Do you ever feel like giving up? Throwing in the towel?
I think we’ve all been there. We get tired, burned out, frustrated and discouraged. When we get discouraged, we start considering things we would’ve never considered otherwise. Our fatigue fuels our fears and we pull back from pursuing our sense of purpose and calling. We even begin thinking about quitting.
I’ve considered quitting…
-as a pastor on many Mondays after a Sunday which went terribly…
-as a blogger on those weeks where a post fails to generate any response…
-as a writer when I wonder if I’ll ever publish a book through a traditional publisher.
Crazy things happen when we lose sight of our purpose due to discouragement. We consider giving up and doing something which is easier. In worst-case scenarios, we even begin compromising our values and character. We even begin resenting the work or those around us as we compare ourselves with someone who seems to have it better.
So, what keeps us going? How do we press forward through frustration, failure and falling spirits?
We keep going when we are gripped by a powerful sense of purpose. When we have a strong, powerful “why”, we have a reason to persevere.
Gail Hyatt once said, “People lose their way when they lose their why.” Isn’t that the truth? When we lose the sense that what we’re doing matters, the opposition and difficulty overwhelm us.
It is our “why” which will keep us going when others give up. In fact, that’s the story behind how humanity discovered how to fly.
The Story Behind Flight
This weekend, I flew to a conference. And as we were taking off, I was reminded of a story Simon Sinek told in his wildly popular TED talk. In the talk, Sinek shares about a man who was pursuing powered flight along with Orville and Wilbur Wright.
“Most people don’t know about Samuel Pierpont Langley. And back in the early 20th century, the pursuit of powered man flight was like the dot com of the day. Everybody was trying it. And Samuel Pierpont Langley had, what we assume, to be the recipe for success…Langley was given 50,000 dollars by the War Department to figure out this flying machine…He held a seat at Harvard and worked at the Smithsonian and was extremely well-connected; he knew all the big minds of the day. He hired the best minds money could find and the market conditions were fantastic. The New York Times followed him around everywhere, and everyone was rooting for Langley. Then how come we’ve never heard of Samuel Pierpont Langley?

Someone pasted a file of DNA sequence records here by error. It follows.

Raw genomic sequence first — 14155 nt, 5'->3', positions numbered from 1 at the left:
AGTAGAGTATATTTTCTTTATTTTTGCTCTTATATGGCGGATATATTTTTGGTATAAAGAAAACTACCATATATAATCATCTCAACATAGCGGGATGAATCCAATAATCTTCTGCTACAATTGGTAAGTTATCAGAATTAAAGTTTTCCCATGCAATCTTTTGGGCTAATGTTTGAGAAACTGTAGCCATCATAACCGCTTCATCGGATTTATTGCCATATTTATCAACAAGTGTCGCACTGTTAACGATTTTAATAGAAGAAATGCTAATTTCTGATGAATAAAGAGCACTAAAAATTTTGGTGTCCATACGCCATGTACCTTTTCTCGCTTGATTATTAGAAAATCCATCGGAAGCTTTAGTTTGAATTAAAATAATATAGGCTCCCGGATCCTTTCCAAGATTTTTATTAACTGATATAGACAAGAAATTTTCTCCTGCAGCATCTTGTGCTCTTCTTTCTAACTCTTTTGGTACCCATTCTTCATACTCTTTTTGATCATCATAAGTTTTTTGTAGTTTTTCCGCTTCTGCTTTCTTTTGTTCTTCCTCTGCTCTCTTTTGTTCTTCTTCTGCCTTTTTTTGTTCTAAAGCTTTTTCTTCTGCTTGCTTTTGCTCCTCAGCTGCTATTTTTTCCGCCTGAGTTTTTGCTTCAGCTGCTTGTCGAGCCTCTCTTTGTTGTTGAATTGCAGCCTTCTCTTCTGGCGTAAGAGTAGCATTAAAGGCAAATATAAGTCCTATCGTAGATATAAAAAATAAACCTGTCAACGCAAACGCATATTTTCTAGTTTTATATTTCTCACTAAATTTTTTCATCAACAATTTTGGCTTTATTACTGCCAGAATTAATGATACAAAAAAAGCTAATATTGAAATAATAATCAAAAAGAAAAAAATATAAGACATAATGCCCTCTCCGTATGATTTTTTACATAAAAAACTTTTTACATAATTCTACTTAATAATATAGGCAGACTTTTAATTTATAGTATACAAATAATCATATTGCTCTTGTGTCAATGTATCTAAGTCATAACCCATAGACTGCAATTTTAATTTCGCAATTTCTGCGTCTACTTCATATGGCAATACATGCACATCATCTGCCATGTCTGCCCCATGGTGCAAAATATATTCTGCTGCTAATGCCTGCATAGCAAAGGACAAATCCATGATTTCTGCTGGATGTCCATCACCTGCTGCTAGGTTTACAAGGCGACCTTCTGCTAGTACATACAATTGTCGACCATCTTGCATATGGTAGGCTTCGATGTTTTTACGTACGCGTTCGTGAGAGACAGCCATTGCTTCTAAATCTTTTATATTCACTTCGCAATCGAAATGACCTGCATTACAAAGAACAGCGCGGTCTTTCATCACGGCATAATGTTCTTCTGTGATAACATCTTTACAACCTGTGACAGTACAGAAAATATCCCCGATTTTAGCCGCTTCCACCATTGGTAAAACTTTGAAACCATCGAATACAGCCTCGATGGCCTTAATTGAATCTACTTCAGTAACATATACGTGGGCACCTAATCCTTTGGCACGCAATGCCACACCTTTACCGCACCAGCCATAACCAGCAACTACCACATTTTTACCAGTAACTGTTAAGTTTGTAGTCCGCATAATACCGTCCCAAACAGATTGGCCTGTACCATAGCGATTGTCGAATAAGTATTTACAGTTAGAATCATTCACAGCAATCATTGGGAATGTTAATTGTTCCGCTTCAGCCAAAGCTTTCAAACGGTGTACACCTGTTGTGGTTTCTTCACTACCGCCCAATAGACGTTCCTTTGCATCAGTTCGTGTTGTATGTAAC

The difference was, Orville and Wilbur (Wright) were driven by a cause, by a purpose, by a belief. They believed that if they could figure out this flying machine, it’ll change the course of the world. Samuel Pierpont Langley was different. He wanted to be rich, and he wanted to be famous. He was in pursuit of the result. He was in pursuit of the riches. And lo and behold, look what happened. The people who believed in the Wright brothers’ dream worked with them with blood and sweat and tears. The others just worked for the paycheck. They tell stories of how every time the Wright brothers went out, they would have to take five sets of parts, because that’s how many times they would crash before supper.”
The Wrights had a why. And it wasn’t fame, money, or “success.” They loved their work. They wanted to make an impact, a difference, leave a legacy. And their collective “why” drove them even when they failed – and they failed A LOT! But they didn’t give up and their discovery changed the world.
What about Langley? Well, when the Wrights beat him to the first flight, he gave up. He didn’t care about making the best flying machine – he cared about the fame and “success” of being first. He gave up when he heard about the Wright’s success.